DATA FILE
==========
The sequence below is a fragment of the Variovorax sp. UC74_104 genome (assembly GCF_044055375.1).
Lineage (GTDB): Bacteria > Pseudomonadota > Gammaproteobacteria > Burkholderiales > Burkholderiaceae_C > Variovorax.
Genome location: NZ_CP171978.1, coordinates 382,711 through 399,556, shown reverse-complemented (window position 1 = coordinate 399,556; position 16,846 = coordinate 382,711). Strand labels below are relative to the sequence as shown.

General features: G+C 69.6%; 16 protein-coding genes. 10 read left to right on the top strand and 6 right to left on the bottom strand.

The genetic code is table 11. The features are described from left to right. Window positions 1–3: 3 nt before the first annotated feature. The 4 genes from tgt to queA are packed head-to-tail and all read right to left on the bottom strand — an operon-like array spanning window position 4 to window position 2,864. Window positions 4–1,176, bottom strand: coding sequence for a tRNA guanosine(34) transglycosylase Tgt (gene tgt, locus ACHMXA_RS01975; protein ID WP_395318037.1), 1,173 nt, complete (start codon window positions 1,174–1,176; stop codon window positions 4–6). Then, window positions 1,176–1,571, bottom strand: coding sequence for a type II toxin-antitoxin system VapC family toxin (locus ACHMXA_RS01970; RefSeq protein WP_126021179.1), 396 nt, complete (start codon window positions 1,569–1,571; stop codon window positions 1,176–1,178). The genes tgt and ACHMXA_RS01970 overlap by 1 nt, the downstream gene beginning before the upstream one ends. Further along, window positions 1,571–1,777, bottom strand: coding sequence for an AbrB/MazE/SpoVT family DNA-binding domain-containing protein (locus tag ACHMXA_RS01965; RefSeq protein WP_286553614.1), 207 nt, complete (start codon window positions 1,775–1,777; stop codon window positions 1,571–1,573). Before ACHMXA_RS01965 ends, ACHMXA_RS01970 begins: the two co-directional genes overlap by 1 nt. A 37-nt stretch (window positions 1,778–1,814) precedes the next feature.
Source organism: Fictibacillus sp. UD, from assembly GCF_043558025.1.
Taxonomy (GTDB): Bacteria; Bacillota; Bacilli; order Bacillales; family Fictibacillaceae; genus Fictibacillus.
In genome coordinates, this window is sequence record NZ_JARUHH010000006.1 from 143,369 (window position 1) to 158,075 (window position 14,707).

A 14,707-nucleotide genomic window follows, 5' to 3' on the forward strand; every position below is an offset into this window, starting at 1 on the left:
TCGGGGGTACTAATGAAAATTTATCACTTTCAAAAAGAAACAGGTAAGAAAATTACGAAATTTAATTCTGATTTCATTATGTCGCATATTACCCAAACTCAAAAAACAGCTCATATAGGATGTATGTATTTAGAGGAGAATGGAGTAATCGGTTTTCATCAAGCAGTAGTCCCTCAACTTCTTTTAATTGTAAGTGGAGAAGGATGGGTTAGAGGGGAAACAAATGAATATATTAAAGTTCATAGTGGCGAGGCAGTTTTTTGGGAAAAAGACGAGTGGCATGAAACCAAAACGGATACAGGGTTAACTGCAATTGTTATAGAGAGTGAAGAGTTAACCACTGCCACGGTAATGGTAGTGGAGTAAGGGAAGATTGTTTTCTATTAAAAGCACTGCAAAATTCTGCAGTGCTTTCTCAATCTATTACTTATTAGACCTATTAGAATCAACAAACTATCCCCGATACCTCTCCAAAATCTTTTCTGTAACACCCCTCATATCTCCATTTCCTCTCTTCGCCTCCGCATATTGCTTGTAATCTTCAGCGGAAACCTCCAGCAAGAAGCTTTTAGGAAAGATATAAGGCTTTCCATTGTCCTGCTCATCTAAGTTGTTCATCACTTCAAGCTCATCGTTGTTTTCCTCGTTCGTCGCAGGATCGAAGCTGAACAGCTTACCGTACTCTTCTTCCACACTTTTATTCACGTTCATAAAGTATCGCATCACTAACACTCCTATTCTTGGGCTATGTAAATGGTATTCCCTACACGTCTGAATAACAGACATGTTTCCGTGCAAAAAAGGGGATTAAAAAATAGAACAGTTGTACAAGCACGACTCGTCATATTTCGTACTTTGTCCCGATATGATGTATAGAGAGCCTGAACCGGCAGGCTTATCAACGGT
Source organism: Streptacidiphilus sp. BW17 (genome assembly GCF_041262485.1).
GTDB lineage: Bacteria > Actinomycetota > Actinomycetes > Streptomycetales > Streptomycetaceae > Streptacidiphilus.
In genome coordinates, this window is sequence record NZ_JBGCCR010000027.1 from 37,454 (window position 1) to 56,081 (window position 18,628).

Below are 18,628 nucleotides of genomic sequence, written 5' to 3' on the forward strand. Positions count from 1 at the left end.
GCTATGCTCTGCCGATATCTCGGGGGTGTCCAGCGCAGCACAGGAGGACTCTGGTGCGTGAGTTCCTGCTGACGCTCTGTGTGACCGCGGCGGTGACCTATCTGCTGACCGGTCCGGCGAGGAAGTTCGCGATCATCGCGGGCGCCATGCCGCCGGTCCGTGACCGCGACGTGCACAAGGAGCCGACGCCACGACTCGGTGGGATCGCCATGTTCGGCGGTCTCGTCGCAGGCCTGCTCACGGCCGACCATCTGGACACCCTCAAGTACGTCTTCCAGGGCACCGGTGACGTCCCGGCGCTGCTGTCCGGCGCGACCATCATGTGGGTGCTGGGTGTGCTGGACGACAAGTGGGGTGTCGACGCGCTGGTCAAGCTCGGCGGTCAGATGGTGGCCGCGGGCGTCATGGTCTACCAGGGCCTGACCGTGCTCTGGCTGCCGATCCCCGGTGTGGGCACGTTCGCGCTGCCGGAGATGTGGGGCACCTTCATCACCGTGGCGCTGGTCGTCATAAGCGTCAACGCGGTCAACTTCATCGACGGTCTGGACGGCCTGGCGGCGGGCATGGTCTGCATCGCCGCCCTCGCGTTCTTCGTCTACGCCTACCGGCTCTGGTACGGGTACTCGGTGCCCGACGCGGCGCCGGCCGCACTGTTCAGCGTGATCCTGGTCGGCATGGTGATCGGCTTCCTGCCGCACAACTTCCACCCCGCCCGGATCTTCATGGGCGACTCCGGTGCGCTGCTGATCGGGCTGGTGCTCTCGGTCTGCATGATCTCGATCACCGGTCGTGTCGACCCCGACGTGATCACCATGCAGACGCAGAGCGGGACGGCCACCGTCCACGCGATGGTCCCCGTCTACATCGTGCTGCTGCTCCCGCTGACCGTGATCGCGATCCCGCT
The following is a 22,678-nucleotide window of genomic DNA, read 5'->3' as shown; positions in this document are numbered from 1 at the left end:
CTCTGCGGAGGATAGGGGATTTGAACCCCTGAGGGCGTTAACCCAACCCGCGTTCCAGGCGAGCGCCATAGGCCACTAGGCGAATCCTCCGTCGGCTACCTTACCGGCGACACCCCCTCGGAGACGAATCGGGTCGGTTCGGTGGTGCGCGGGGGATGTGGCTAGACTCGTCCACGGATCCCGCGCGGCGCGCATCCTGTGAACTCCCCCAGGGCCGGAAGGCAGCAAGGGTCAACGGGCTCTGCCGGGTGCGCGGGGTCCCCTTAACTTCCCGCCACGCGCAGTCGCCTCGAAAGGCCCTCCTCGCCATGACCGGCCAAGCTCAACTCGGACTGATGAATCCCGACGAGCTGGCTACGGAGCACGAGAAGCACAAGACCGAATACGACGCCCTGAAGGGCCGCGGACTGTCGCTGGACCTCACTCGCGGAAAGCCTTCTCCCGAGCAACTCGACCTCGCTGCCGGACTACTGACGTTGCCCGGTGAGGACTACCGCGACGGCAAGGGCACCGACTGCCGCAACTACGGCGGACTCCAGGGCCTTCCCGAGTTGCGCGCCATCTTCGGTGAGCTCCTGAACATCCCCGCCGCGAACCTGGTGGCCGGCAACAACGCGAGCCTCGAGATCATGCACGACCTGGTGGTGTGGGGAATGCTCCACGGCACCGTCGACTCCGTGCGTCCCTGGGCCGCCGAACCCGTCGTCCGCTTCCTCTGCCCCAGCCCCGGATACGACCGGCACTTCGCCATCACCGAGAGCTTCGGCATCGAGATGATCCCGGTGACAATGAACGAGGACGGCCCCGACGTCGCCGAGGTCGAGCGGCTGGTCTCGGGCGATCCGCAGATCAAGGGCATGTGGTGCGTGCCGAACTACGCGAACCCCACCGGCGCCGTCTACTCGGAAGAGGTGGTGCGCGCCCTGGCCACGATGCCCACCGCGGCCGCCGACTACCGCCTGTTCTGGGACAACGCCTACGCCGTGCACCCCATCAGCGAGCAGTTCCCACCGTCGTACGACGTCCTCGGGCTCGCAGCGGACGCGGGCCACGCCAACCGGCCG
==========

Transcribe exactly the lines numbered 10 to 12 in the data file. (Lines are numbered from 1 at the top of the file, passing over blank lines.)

TCGGGGGTACTAATGAAAATTTATCACTTTCAAAAAGAAACAGGTAAGAAAATTACGAAATTTAATTCTGATTTCATTATGTCGCATATTACCCAAACTCAAAAAACAGCTCATATAGGATGTATGTATTTAGAGGAGAATGGAGTAATCGGTTTTCATCAAGCAGTAGTCCCTCAACTTCTTTTAATTGTAAGTGGAGAAGGATGGGTTAGAGGGGAAACAAATGAATATATTAAAGTTCATAGTGGCGAGGCAGTTTTTTGGGAAAAAGACGAGTGGCATGAAACCAAAACGGATACAGGGTTAACTGCAATTGTTATAGAGAGTGAAGAGTTAACCACTGCCACGGTAATGGTAGTGGAGTAAGGGAAGATTGTTTTCTATTAAAAGCACTGCAAAATTCTGCAGTGCTTTCTCAATCTATTACTTATTAGACCTATTAGAATCAACAAACTATCCCCGATACCTCTCCAAAATCTTTTCTGTAACACCCCTCATATCTCCATTTCCTCTCTTCGCCTCCGCATATTGCTTGTAATCTTCAGCGGAAACCTCCAGCAAGAAGCTTTTAGGAAAGATATAAGGCTTTCCATTGTCCTGCTCATCTAAGTTGTTCATCACTTCAAGCTCATCGTTGTTTTCCTCGTTCGTCGCAGGATCGAAGCTGAACAGCTTACCGTACTCTTCTTCCACACTTTTATTCACGTTCATAAAGTATCGCATCACTAACACTCCTATTCTTGGGCTATGTAAATGGTATTCCCTACACGTCTGAATAACAGACATGTTTCCGTGCAAAAAAGGGGATTAAAAAATAGAACAGTTGTACAAGCACGACTCGTCATATTTCGTACTTTGTCCCGATATGATGTATAGAGAGCCTGAACCGGCAGGCTTATCAACGGT
Source organism: Streptacidiphilus sp. BW17 (genome assembly GCF_041262485.1).
GTDB lineage: Bacteria > Actinomycetota > Actinomycetes > Streptomycetales > Streptomycetaceae > Streptacidiphilus.